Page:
Scaling Mount Menopause – A First Ascent

It’s an arduous journey we menopausal goddesses have embarked upon. Without training, preparation, or a plan. Worse yet, without a choice.

Ascending the menopausal mountain is like climbing our own personal Everest. And like those intrepid Himalayan explorers, we encounter both joy and trauma along the way.

Our menopause adventure is a first ascent. Our own mothers’ journeys were often truncated or arrested at Base Camp Hysterectomy or Camp HRT. We have no guides to show us the way.

There is good news, however. We won’t have to make this climb on our own. With the support and sharing of our sister goddesses, this climb is do-able. Many of us are accompanied by our own Sherpas, our life mates (who have their own special name for the menopausal mountain which roughly translates to something like "Holy crap – what’s happening to my wife?")

Like other peak baggers, we find that our brain doesn’t work as well at these altitudes, we suffer from fatigue, and we are whipped by fierce winds (of change). But we also thrill to the discovery of the new heights and perspectives that accompany standing on the summit of the Second Half of Our Lives.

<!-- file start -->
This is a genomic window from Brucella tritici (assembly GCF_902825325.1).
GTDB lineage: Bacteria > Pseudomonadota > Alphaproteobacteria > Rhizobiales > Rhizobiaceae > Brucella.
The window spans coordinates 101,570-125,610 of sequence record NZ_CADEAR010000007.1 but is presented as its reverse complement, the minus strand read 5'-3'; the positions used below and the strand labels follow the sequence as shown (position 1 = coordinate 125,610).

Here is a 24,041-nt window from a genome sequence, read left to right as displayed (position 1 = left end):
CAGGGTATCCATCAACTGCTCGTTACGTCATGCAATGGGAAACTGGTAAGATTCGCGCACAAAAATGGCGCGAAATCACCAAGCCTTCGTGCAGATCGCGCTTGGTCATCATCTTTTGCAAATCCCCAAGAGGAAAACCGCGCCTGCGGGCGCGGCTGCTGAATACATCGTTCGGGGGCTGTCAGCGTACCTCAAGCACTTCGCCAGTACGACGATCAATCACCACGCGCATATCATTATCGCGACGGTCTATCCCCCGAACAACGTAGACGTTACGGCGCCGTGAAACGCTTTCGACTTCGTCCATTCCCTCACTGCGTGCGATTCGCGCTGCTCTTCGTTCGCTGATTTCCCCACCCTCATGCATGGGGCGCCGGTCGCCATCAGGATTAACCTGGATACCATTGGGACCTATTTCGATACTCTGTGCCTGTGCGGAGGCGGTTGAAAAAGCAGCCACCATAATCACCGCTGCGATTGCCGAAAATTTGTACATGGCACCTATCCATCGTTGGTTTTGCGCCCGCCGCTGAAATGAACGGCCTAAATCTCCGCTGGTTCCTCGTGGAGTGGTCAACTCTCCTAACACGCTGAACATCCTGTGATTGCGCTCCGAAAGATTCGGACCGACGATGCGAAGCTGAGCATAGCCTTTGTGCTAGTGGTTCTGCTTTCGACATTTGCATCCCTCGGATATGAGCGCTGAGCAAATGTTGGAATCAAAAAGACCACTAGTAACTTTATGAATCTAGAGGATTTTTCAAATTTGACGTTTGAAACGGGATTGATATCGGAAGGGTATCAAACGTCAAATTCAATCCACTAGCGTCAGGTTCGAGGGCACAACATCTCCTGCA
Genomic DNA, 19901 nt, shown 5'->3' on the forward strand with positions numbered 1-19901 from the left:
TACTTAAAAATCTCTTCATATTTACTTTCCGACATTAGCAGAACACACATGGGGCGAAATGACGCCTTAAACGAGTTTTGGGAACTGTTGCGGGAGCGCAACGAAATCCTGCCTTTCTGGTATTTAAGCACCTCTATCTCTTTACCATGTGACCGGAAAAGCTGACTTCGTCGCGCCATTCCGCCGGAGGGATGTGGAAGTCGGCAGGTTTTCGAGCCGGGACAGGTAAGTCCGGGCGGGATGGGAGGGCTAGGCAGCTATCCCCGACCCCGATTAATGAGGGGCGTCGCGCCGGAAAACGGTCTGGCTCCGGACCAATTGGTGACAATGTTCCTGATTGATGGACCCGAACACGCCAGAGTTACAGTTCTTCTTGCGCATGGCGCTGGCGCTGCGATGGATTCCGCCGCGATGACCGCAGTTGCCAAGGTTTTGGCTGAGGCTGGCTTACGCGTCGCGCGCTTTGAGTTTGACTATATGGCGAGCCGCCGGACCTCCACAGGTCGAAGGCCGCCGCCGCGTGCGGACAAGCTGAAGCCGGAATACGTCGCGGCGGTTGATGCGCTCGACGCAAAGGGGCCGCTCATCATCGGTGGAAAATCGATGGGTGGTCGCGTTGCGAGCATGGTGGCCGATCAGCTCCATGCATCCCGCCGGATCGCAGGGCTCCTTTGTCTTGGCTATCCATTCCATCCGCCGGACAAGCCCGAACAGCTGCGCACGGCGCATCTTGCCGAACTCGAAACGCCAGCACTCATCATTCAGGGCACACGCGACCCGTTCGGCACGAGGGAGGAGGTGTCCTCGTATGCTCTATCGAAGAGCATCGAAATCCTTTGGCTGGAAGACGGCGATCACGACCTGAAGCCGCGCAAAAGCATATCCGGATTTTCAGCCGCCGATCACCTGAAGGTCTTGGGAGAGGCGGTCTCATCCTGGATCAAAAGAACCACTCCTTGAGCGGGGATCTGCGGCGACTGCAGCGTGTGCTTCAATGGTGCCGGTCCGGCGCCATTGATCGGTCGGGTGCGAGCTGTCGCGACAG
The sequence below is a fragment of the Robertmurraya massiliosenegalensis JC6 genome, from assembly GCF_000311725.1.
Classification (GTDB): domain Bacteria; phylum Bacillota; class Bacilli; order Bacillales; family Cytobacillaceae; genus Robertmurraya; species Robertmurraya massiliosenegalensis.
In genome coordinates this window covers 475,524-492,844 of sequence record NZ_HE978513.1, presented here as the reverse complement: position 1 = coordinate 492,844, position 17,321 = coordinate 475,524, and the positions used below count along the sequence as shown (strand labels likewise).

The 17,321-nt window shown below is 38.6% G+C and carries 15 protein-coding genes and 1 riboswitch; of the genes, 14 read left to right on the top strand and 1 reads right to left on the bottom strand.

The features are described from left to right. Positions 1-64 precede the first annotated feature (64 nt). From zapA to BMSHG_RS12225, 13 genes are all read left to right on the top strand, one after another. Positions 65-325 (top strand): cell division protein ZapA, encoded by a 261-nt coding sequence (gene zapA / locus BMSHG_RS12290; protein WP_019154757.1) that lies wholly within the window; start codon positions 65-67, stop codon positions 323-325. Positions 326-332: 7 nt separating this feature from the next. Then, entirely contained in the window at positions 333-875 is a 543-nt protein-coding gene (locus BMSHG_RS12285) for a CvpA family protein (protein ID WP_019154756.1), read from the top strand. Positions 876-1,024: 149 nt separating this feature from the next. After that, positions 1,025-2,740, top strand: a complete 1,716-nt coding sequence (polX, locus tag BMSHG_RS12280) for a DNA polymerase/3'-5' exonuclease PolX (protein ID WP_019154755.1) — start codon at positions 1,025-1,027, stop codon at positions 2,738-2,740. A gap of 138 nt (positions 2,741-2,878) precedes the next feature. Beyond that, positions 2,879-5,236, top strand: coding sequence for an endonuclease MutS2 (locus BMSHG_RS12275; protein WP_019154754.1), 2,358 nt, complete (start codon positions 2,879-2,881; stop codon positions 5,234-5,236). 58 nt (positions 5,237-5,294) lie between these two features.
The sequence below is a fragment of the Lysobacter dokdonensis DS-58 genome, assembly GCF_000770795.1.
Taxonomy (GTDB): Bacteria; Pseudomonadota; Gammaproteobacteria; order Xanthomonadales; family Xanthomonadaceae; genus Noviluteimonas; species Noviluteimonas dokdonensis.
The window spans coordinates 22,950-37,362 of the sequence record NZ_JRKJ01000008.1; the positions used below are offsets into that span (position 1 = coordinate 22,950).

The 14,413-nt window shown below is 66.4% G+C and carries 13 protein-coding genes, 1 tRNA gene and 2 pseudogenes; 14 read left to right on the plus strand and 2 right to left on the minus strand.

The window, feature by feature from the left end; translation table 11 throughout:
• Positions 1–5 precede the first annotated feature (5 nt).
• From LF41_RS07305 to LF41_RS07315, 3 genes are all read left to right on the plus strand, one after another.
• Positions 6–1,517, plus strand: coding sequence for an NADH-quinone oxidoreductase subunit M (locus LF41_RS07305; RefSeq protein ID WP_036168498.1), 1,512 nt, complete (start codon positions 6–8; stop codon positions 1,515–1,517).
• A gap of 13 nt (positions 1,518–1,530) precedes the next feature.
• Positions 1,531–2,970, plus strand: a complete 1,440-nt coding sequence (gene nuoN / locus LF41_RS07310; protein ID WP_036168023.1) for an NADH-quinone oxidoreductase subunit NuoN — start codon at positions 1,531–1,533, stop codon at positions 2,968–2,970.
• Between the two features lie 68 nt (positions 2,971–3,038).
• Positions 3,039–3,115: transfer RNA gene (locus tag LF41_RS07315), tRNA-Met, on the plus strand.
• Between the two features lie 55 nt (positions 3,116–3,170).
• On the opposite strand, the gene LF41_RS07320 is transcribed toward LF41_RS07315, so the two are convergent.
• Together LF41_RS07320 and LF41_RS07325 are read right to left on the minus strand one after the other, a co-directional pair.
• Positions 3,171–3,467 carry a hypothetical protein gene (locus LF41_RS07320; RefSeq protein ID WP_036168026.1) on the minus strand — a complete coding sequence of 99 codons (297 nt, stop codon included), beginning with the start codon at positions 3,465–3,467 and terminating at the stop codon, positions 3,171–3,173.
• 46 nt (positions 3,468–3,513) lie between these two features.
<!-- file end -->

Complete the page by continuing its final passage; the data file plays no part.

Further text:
How does our climb differ most from the Everest adventurers? We’re laughing all the way up!!!

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3 Responses to Scaling Mount Menopause – A First Ascent

  1. theresa September 23, 2009 at 7:42 am #

    Perfect timing for this blog. I just spent the evening with a lovely lady who is struggling with fears, emotions, etc. As she explained, she doesn't feel she needs drugs, therapy etc. … just someone to talk with, to share thoughts and not feel so alone in the world. We all need to stick together and be each other's sherpas through this climb.

  2. Mizmell September 23, 2009 at 7:42 am #

    True to any climb, there are times you must sit for a spell and catch your breath. .. an absolutely essential step in the climb top to the top.

  3. Dale September 23, 2009 at 7:42 am #

    Why is it that your words make sense, but my world does not? Where is this sisterly (or other) support you speak of? How does one find it? I, for the first time in my life, find myself wishing I had married (someone supportive of course). Buckling up for this wild ride doesn't feel as comfortable without having a willing hand to hold from time to time.

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